However, by rooting their model in the Gold Standard era, and extending their approach to the current era, they are not addressing the nature of Gold as a store of value, that is, a hedging instrument against inflation and the collapse of the value of other asset classes. In this paper, on the other hand, we undertake the analysis of gold along this exact line.

A brief overview of the proposed Required Yield Theory.

Throughout the history of civilization, gold has been the single most important global store of value. To this day, it fulfills this unique function. For the purpose of extending Required Yield Theory to gold pricing, we postulate the following: 1) The global real price of gold essentially is a real P/E ratio for gold, where “earnings” represent purchasing power or a global price index. 2) The global real price of gold must vary inversely to all other main financial asset classes’ real P/E to preserve the real value of any investor’s capital against adverse movements in the values of financial asset classes.2 3) Law of One Price: exchange rate fluctuations must impact local currency-denominated gold prices to eliminate potential international gold arbitrages. 4) Mining supply must be stable in relation to supply movements in the aboveground stock and the worldwide stock of gold per capita should not increase in the long run.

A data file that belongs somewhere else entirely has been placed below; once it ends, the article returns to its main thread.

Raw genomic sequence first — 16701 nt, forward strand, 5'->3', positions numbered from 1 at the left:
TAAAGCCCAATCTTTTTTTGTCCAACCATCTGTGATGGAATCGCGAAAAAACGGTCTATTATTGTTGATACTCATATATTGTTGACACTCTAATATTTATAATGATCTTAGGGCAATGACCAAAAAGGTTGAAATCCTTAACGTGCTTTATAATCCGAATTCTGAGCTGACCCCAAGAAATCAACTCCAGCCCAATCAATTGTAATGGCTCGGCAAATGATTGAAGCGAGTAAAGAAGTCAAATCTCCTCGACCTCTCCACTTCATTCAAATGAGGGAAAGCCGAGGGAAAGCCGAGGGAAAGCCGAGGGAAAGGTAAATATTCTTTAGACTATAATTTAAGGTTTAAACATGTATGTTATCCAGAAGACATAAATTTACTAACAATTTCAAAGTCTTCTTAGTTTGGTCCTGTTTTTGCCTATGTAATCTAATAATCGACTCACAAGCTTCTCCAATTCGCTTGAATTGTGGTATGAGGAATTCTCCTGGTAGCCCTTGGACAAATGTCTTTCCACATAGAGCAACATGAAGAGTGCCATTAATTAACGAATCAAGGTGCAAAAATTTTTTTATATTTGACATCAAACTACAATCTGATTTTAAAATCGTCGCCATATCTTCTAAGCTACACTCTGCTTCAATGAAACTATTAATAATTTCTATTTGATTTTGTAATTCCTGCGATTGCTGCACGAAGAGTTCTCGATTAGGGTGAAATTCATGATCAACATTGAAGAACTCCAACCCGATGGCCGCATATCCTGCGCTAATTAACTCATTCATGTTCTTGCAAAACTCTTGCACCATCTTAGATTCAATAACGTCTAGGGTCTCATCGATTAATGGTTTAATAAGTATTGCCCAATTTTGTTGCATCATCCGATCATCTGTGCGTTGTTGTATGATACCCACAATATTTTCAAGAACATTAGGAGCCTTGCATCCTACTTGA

Condition 1) recognizes that even though gold does not produce actual earnings, its primary purpose is to provide a stream of services by maintaining real purchasing power over time. The same unit of gold can serve to purchase a representative basket of economic goods repeatedly. We define the forward P/E for gold as the price of gold divided by expected next period’s GDP deflator. It is easy to check that the real price of gold is the same as the real forward gold P/E ratio.3 Condition 2) insures that gold behaves as a store of value, that is: capital flows to gold are dictated by changes in the minimum expected return achievable by other asset classes. It is important to emphasize that gold per-se does not require the same yield as other assets, as it stands outside of the conventional realm of investment goals, and acts mostly as a global hedging tool against financial downturns, and inflation.